Any change of that motion results in a change in measurable characteristics because our sensors, detectors are based on field changes caused by changes in CiM in the detector.

    Charge changes cause change in motion. Change in motion cause change in charge.

    There is only charge, and a lack of charge. Binary, 1 and 0…pg

  3. pochas94 says:

    I used to think that chromospheric heating was caused by the unwinding of magnetic tubes as they were swept outward by the solar wind.

  4. Curious George says:

    “we have now led a team to detect and pinpoint the heat produced by Alfvén waves in a sunspot.” A sunspot is colder than a surrounding area. Lots of work still to do.

  5. Eric Johnson says:

    What mechanism(s) drives/maintains hydrothermal vents?
    Seems to me simplistic hand waving. Where’s the pressure gradient?
    Why isn’t “cold seawater” rejected by the warmed seawater immediately below (as it’s descending)?

  6. oldbrew says:

    Curious George says:
    “we have now led a team to detect and pinpoint the heat produced by Alfvén waves in a sunspot.” A sunspot is colder than a surrounding area. Lots of work still to do.

    Agreed it’s not a great explanation. From other sources it appears the idea is that the Alfvén waves drive heat away from the sunspot area – which then becomes cooler, as observed from Earth.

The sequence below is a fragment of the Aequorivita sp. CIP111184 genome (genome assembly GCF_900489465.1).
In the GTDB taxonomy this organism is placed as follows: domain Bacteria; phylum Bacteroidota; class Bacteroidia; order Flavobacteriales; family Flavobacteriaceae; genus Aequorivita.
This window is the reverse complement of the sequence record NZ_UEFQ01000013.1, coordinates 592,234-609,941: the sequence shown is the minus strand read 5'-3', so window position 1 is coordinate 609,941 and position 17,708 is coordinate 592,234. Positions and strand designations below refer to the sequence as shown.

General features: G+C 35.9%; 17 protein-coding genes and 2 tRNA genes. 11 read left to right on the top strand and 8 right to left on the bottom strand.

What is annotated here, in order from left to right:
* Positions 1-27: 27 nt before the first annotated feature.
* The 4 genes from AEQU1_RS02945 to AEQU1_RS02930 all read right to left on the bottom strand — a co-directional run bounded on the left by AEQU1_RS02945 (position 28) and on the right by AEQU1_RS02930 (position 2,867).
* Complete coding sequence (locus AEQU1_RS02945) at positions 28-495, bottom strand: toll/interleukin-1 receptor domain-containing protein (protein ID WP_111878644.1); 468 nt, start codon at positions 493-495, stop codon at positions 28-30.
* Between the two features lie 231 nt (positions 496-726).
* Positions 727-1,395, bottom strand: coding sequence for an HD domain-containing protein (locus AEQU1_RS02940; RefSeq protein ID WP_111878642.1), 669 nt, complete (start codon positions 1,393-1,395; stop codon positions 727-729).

That was what the intro here seemed to be saying – although the abstract may be saying something else!

    From the free preview:
    The question which arises is whether the missing radiative energy of a sunspot can
    actually escape in the form of mechanical waves, and if so where does this energy
    finally get deposited?

    – – –
    SDO Spots Extra Energy in the Sun’s Corona
    July 27, 2011

    Like giant strands of seaweed some 32,000 miles high, material shooting up from the sun sways back and forth with the atmosphere. In the ocean, it’s moving water that pulls the seaweed along for a ride; in the sun’s corona, magnetic field ripples called Alfvén waves cause the swaying.

  7. pochas94 says:

    If you check the PFSS graphics here
    you see that sunspots are a copious source of closed field lines, and my understanding is that charged particles would spiral around these field lines, traveling away from the sunspot, the charge depending on the polarity of the spot. This tells me that sunspots expel plasma from inside the spot, which would translate directly into a reduction in temperature. This Alfvén wave business seems to me to be gilding the lilly. Am I missing something?

  8. oldbrew says:

    pochas – it seems the Alfvén waves keep going upwards.